How are Microsoft, Lego, Virgin Atlantic and Walt Disney using IoT for enterprise?

Sumit Dutta

Reports suggest there will be 25 billion internet-connected things by 2020, with more and more companies investing in smart technology

lego blocks hero
Photo by Iker Urteaga on Unsplash

We’re operating in a time when virtually anything can be connected to the internet. And as the Industrial Internet of Things (IIoT) builds momentum across markets and businesses globally, companies are beginning to realise the wealth of opportunities and benefits it can provide. For early adopters – like Microsoft, Lego, Virgin Atlantic and Walt Disney – the main attraction of IIOT is operational efficiency.

For example, according to Accenture’s recent report Driving Unconventional Growth through IIOT,  by introducing automation and IIOT production techniques, manufacturers could boost their productivity by as much as 30 percent. Or predictive maintenance of assets could save companies up to 12 percent over scheduled repairs, reducing overall maintenance costs up to 30 percent.

While the benefits seem endless, the reality is that Australian organisations are only on the cusp of reaping the full benefits IIOT can provide. According to research with key industry leaders in the lead up to the IoT or Enterprise Summit many Australian organisations are only just beginning to think about IIOT adoption, with a small majority already in test-pilot stages. With this in mind, we’ve compiled a list of seven examples of companies around the globe who are already using IIOT, providing a benchmark of the strategies and tools organisations can consider when embarking on IIOT implementation.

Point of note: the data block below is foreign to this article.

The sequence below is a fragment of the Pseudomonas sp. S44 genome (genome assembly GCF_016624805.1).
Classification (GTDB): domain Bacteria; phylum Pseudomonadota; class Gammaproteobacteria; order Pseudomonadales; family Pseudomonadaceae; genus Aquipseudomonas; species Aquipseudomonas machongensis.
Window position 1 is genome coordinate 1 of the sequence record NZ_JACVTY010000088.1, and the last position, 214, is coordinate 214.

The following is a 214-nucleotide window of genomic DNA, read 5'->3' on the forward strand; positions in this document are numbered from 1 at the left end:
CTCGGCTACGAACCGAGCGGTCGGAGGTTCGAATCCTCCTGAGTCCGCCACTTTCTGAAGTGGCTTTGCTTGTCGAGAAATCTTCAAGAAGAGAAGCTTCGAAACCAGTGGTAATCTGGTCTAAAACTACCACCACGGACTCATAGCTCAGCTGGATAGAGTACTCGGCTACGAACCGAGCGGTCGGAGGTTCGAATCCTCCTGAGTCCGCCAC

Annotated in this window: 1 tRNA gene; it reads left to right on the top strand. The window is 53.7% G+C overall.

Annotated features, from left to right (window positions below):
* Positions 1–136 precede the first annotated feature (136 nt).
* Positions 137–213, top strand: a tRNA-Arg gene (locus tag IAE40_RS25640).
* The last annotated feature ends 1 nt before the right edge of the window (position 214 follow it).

Microsoft has long been a dominant player in the IIOT space. From Windows CE to BizTalk Server to the recent Azure, Microsoft has developed the right set of building blocks needed to deliver an integrated platform to connect devices with back-end business systems. But earlier this year took a significant step in their IIOT journey by releasing a new Software as-a service (SaaS) to help companies manage their IoT efforts. According Sam George, the Partner Director for Microsoft Azure IoT,   IoT is now a big part of many companies infrastructure and growing quickly. That means they need a service to help them not only manage the IoT devices they are starting to use but also the means to analyze the vast amounts of data they generate. While the service is yet to be available to the general public, it shows the IIoT is becoming more popular amongst businesses globally.


The car manufacturing giant has been using is using Azure Stream Analytics and Power BI to link up sensor data from its engines with more contextual information like air traffic control, route data, weather and fuel usage to get a fuller picture of the health of its aircraft engines. In November 2016 Rolls- Royce announced they would now go beyond predictive maintenance and into metrics that it can pass onto operations teams at airlines as a value added service. These insights are aimed at helping airlines to be more efficient when it comes to maintenance, aircraft choice and route selection.  Peter Chapman, head of capability at Rolls-Royce, says he wants to use the power of cloud-based technologies to "go beyond predictive maintenance and offer more services to our customers", such as using data to expand availability and efficiency services.”